A sock feeder. I’m bummed that I haven’t got a photo of the Lesser Goldfinch yet, and I think a sock feeder would really help draw them in.

A dripper on the birdbath. We’d get a lot more birds at the bath if there was a slow drip, drip, drip falling into it. A little flexible metal tubing and a low-volume recirculation system is all it would take.

A view of seeds on the ground. Again, I really wish I could see one of the Golden-crowned Sparrows or Song Sparrows that are (or at least were) hanging around there, and if they’re there, I bet they’re going to be a lot easier to see on the ground than up at a feeder. Can we get a few seeds scattered somewhere down low where we can see them? I bet there’s all kinds of action going on under the T-pole feeders, but since we can’t see it it doesn’t do us much good.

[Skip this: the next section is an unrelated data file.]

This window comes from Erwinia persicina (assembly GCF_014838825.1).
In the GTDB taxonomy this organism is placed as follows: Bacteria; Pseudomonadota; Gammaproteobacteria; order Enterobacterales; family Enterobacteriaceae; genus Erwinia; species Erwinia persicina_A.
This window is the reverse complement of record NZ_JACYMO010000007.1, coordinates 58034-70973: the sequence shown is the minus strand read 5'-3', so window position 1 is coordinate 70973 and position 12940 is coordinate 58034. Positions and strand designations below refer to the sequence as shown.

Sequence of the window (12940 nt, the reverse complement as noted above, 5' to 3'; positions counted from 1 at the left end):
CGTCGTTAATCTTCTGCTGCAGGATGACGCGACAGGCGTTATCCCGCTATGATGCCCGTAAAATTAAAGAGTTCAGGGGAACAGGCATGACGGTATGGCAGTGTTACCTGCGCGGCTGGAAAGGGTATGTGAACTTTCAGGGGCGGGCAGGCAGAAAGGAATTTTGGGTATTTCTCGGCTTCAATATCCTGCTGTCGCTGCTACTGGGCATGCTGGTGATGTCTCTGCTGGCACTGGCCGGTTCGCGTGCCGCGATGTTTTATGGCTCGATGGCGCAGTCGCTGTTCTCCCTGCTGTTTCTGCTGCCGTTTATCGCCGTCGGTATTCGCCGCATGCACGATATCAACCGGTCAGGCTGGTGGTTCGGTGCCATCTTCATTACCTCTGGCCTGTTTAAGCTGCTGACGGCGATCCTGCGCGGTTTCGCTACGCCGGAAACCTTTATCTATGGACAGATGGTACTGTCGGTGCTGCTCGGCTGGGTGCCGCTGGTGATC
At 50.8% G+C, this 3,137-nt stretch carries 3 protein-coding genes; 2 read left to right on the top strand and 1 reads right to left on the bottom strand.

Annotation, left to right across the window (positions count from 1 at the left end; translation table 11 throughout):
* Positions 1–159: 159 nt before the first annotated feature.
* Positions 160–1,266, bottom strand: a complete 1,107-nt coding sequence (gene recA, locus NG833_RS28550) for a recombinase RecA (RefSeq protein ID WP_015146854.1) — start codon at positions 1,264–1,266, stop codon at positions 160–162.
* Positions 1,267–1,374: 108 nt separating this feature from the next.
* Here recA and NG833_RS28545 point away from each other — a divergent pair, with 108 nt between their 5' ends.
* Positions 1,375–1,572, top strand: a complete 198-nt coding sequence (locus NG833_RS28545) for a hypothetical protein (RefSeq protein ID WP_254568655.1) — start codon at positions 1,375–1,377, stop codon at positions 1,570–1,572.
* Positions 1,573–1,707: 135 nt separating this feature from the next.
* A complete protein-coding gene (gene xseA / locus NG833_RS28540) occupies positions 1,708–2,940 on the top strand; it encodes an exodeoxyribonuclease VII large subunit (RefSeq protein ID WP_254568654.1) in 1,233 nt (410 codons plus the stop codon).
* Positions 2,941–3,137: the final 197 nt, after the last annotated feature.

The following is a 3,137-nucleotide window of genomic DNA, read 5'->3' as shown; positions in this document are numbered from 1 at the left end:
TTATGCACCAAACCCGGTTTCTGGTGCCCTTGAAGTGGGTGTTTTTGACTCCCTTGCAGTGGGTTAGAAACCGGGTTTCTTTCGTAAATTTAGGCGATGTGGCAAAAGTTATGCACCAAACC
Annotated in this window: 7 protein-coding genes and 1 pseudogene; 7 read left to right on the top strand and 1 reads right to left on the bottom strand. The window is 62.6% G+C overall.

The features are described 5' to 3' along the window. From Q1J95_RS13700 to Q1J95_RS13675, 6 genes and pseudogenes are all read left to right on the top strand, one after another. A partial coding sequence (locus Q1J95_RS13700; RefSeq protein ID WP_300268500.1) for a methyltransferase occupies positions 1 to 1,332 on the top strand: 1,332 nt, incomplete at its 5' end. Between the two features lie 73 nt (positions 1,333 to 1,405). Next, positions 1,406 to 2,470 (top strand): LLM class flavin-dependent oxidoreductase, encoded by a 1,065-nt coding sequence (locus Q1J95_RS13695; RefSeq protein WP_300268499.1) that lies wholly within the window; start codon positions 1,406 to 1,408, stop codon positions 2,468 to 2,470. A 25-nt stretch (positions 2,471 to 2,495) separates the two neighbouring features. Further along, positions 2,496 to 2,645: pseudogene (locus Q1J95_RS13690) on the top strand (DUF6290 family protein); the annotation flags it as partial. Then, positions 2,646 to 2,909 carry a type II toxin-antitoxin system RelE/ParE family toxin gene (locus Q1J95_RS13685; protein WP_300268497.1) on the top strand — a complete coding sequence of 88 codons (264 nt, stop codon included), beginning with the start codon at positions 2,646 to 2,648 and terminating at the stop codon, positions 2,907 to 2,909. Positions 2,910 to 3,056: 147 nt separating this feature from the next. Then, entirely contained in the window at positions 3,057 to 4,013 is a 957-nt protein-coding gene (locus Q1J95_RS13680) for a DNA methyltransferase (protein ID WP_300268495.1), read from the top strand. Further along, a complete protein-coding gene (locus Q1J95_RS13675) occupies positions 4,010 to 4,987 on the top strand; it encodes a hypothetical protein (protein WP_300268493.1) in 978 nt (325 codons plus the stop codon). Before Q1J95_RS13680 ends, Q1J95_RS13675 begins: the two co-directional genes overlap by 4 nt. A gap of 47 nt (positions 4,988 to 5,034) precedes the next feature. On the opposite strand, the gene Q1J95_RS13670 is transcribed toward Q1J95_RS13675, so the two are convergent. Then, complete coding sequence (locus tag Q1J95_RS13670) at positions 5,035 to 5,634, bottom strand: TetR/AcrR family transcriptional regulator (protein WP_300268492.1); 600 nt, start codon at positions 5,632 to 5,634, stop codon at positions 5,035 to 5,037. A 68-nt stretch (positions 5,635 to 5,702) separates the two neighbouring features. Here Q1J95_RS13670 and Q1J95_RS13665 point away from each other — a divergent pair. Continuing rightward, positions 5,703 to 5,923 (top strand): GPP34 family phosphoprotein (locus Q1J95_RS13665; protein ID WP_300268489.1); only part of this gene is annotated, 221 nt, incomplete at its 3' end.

I keep scanning the road to the right of the feeders. I really want for there to be a California or Spotted Towhee in there, or (again) a sparrow. So far, though, the only bird I’ve ever seen down there is the Robin. A few seeds along the edge of the road would make a big difference.

A site report from an informant. See, here’s how I could get just about all of the above in one fell swoop. If someone who lives in the area knows where that road is, and if there’s public access to it, he or she could just casually stroll on down it, keeping their ears open and looking around, and scatter some wildbird mix along the path at the same time. Then he or she could come here and post about what they saw and heard.

It’s a simple dream, this dream I have. Sigh. One day, maybe.